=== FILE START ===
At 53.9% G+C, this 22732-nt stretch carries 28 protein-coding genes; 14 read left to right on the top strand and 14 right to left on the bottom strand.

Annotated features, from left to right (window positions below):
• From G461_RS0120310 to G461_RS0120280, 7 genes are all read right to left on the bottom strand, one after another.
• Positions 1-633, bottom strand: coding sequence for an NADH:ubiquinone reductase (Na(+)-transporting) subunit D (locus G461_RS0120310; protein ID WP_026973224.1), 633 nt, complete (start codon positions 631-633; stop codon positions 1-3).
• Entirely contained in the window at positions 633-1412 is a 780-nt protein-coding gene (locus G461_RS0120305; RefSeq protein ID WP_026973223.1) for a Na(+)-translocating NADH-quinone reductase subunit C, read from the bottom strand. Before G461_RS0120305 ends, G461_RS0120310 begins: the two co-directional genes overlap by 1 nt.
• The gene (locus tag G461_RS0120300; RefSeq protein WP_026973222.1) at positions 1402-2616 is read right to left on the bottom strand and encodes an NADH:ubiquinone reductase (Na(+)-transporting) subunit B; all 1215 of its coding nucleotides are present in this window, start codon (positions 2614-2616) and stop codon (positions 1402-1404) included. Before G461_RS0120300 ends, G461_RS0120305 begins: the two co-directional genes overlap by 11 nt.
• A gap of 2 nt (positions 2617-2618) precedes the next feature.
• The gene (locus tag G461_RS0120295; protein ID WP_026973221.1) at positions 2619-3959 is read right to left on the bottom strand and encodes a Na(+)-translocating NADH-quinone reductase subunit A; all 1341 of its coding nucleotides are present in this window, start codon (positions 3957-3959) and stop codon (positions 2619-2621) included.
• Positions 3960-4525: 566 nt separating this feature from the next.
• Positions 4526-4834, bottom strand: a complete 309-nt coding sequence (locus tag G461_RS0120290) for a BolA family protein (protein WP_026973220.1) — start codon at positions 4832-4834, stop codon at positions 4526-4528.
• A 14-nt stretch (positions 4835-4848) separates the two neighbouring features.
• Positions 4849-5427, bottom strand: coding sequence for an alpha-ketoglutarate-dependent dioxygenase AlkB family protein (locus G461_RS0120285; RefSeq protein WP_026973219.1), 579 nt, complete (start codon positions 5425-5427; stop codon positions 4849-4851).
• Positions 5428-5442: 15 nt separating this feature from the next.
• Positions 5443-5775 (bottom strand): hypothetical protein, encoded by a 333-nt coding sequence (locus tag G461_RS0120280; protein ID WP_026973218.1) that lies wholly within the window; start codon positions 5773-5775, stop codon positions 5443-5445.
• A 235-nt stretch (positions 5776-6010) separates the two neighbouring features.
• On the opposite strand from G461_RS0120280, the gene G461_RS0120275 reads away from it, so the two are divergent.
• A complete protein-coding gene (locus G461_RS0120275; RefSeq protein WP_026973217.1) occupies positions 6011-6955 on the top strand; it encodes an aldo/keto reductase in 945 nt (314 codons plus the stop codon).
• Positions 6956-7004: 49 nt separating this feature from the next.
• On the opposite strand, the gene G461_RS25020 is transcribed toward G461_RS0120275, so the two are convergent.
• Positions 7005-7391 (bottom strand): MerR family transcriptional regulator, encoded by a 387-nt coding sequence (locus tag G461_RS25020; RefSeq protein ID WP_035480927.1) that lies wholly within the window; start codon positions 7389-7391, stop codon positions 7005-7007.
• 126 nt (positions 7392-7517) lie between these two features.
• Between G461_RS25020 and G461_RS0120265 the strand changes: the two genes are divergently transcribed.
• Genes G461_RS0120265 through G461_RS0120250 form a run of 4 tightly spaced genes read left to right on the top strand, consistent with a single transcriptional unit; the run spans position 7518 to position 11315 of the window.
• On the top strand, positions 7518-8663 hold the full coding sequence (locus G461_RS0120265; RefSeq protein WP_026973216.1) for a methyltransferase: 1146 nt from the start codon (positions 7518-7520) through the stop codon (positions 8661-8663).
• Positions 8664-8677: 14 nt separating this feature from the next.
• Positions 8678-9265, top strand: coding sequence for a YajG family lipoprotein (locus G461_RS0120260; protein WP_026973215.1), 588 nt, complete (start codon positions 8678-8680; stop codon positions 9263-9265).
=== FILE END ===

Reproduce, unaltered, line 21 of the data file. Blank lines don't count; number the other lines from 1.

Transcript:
• 126 nt (positions 7392-7517) lie between these two features.